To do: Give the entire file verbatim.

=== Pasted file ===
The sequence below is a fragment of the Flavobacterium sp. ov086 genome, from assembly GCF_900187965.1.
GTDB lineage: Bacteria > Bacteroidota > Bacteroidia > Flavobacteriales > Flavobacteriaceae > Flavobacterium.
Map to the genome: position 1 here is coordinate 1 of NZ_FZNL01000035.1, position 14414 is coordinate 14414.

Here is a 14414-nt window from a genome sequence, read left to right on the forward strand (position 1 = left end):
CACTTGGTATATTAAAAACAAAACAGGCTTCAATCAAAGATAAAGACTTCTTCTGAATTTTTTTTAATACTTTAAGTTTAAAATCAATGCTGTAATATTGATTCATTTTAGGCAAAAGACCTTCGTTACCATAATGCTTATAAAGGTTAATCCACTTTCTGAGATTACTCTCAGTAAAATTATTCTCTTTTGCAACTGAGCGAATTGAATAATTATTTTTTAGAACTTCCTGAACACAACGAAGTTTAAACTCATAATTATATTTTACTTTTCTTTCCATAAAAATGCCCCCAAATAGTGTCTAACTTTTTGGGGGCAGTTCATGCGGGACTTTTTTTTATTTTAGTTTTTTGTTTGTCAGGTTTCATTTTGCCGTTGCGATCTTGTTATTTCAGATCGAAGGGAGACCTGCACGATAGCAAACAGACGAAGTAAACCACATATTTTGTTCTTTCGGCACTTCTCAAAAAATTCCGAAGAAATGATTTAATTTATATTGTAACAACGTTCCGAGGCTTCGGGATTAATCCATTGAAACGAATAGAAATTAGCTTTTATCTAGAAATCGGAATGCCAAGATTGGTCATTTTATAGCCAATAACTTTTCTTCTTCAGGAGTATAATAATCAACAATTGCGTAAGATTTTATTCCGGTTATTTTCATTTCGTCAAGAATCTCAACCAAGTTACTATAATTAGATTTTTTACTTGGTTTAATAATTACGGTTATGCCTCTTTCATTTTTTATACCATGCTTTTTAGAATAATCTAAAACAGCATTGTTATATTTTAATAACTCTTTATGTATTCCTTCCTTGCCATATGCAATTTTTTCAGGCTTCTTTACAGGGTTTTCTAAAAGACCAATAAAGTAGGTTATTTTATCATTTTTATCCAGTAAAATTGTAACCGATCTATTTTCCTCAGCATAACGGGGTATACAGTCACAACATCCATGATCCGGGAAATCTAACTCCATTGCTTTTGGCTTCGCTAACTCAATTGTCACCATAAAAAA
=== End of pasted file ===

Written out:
The sequence below is a fragment of the Flavobacterium sp. ov086 genome, from assembly GCF_900187965.1.
GTDB lineage: Bacteria > Bacteroidota > Bacteroidia > Flavobacteriales > Flavobacteriaceae > Flavobacterium.
Map to the genome: position 1 here is coordinate 1 of NZ_FZNL01000035.1, position 14414 is coordinate 14414.

Here is a 14414-nt window from a genome sequence, read left to right on the forward strand (position 1 = left end):
CACTTGGTATATTAAAAACAAAACAGGCTTCAATCAAAGATAAAGACTTCTTCTGAATTTTTTTTAATACTTTAAGTTTAAAATCAATGCTGTAATATTGATTCATTTTAGGCAAAAGACCTTCGTTACCATAATGCTTATAAAGGTTAATCCACTTTCTGAGATTACTCTCAGTAAAATTATTCTCTTTTGCAACTGAGCGAATTGAATAATTATTTTTTAGAACTTCCTGAACACAACGAAGTTTAAACTCATAATTATATTTTACTTTTCTTTCCATAAAAATGCCCCCAAATAGTGTCTAACTTTTTGGGGGCAGTTCATGCGGGACTTTTTTTTATTTTAGTTTTTTGTTTGTCAGGTTTCATTTTGCCGTTGCGATCTTGTTATTTCAGATCGAAGGGAGACCTGCACGATAGCAAACAGACGAAGTAAACCACATATTTTGTTCTTTCGGCACTTCTCAAAAAATTCCGAAGAAATGATTTAATTTATATTGTAACAACGTTCCGAGGCTTCGGGATTAATCCATTGAAACGAATAGAAATTAGCTTTTATCTAGAAATCGGAATGCCAAGATTGGTCATTTTATAGCCAATAACTTTTCTTCTTCAGGAGTATAATAATCAACAATTGCGTAAGATTTTATTCCGGTTATTTTCATTTCGTCAAGAATCTCAACCAAGTTACTATAATTAGATTTTTTACTTGGTTTAATAATTACGGTTATGCCTCTTTCATTTTTTATACCATGCTTTTTAGAATAATCTAAAACAGCATTGTTATATTTTAATAACTCTTTATGTATTCCTTCCTTGCCATATGCAATTTTTTCAGGCTTCTTTACAGGGTTTTCTAAAAGACCAATAAAGTAGGTTATTTTATCATTTTTATCCAGTAAAATTGTAACCGATCTATTTTCCTCAGCATAACGGGGTATACAGTCACAACATCCATGATCCGGGAAATCTAACTCCATTGCTTTTGGCTTCGCTAACTCAATTGTCACCATAAAAAA